The newly published names of individuals who renounced their U.S. citizenship or terminated long-term U.S. residency is up, with 576 for the quarter and 1,577 so far this year.
The growing trend is an indictment of what is happening in this country for some but for others it is just a way to save money.
The tally was 2,999 for all of 2013, a 221% increase over the 932 who left in 2012.
The Treasury Department is required to publish a quarterly list, a kind of public outing putting Americans on notice of who relinquished their rights.
The law was changed in 2004, so tax consequences do not hinge on why one leaves.
But that could change. After Facebook co-founder Eduardo Saverin departed permanently for Singapore with his IPO riches, there was an angry backlash.
Mr. Saverin’s fly-away prompted such outrage that Senators Chuck Schumer and Bob Casey introduced a bill to double the exit tax to 30% for anyone leaving the U.S. for tax reasons.
Most expats are motivated primarily by factors such as family and convenience. Complex or costly taxes can sway a decision but are often only one factor. Many now find America’s global income tax compliance and disclosure laws inconvenient or even oppressive.
For U.S. persons living and working in foreign countries, it is almost a given that they must report and pay tax where they live. But they must also continue to file taxes in the U.S. based on their worldwide income. Claiming foreign tax credit on one’s U.S. returns generally does not eliminate all double taxes.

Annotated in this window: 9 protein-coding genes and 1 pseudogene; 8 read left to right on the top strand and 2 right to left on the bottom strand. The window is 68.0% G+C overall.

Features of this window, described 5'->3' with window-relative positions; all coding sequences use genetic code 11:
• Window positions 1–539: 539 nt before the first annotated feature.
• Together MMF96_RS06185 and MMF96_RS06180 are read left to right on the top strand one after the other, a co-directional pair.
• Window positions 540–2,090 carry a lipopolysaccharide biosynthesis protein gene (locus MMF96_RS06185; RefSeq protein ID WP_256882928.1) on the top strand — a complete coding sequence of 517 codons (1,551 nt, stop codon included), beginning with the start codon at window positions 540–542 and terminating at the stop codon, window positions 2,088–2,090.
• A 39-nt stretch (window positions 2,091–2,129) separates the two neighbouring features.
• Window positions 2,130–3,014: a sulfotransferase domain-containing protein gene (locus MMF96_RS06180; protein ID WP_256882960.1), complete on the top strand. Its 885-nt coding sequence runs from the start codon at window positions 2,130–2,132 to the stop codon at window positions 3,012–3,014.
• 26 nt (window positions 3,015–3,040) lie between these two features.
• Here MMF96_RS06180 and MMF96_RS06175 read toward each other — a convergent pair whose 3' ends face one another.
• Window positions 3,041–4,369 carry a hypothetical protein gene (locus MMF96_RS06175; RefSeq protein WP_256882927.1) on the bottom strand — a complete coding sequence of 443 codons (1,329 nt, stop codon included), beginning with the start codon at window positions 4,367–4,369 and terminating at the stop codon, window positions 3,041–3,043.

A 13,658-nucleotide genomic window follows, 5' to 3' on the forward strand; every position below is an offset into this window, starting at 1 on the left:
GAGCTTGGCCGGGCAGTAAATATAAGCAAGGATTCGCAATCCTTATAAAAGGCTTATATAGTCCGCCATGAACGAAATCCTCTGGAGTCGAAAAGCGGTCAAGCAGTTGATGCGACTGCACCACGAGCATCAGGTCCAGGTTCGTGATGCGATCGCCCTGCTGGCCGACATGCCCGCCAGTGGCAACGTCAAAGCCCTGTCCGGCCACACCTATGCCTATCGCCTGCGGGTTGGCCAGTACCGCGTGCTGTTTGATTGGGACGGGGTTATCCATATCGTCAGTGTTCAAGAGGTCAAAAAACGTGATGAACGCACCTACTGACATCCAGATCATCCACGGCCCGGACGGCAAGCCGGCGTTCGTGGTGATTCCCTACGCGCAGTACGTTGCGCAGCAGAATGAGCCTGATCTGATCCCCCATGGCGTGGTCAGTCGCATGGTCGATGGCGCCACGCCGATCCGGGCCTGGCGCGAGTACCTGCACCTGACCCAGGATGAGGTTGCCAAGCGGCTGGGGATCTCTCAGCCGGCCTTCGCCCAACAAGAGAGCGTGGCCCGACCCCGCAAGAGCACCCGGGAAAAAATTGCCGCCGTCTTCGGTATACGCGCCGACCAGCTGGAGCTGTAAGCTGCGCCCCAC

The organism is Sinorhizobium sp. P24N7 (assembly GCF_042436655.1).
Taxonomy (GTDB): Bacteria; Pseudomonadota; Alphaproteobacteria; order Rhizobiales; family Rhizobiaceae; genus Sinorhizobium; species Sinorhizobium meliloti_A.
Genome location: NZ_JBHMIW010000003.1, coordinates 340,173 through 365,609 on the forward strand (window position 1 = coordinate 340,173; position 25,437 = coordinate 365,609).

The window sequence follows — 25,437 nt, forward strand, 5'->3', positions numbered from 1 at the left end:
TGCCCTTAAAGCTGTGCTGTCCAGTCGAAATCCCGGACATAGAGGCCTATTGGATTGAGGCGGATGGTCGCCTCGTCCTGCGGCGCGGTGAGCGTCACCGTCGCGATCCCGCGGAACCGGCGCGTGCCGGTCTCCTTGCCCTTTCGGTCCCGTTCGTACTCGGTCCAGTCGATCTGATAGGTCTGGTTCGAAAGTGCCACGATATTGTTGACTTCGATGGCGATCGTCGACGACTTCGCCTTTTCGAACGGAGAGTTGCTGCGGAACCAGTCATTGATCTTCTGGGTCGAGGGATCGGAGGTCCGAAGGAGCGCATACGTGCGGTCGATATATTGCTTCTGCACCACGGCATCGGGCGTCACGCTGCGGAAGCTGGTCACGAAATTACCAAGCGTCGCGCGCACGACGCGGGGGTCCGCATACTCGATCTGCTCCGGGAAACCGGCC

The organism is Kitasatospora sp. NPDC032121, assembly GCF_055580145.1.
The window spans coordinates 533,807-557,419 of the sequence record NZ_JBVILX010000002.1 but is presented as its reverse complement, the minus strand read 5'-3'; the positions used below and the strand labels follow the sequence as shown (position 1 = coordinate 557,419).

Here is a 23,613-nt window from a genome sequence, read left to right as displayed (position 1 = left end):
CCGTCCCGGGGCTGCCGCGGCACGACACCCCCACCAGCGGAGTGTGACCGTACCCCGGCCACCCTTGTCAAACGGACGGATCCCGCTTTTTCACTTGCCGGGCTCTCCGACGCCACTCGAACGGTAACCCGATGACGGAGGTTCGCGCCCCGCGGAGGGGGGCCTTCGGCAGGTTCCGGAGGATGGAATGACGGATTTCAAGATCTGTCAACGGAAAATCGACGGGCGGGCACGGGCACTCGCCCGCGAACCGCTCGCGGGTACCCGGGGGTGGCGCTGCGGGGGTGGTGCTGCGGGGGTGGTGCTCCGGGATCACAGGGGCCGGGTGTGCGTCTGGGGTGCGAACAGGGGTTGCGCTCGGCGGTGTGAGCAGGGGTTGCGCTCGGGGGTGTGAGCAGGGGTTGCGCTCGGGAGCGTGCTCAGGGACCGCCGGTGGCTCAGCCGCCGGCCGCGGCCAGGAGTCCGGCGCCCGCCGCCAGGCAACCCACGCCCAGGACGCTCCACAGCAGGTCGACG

U.S. taxes are complex, and enforcement fears are palpable. Moreover, the annual foreign bank account reports known as FBARs carry civil and even criminal penalties. Civil penalties alone can quickly consume the balance of an account. And then there is FATCA, which requires filing an annual Form 8938 once foreign assets reach a threshold.
Yet the real teeth of FATCA is reporting and disclosure by foreign banks, the systematic turning over of American names by foreign banks all over the world. Even Russia and China have signed on, as have over 70 countries. Many foreign banks simply do not want American account holders, period.
To leave America you generally must prove 5 years of U.S. tax compliance. If you have a net worth greater than $2 million or average annual net income tax for the 5 previous years of $155,000 or more (that’s tax, not income), you pay an exit tax.
It is a capital gain tax as if you sold your property when you left. At least there’s an exemption of $680,000. to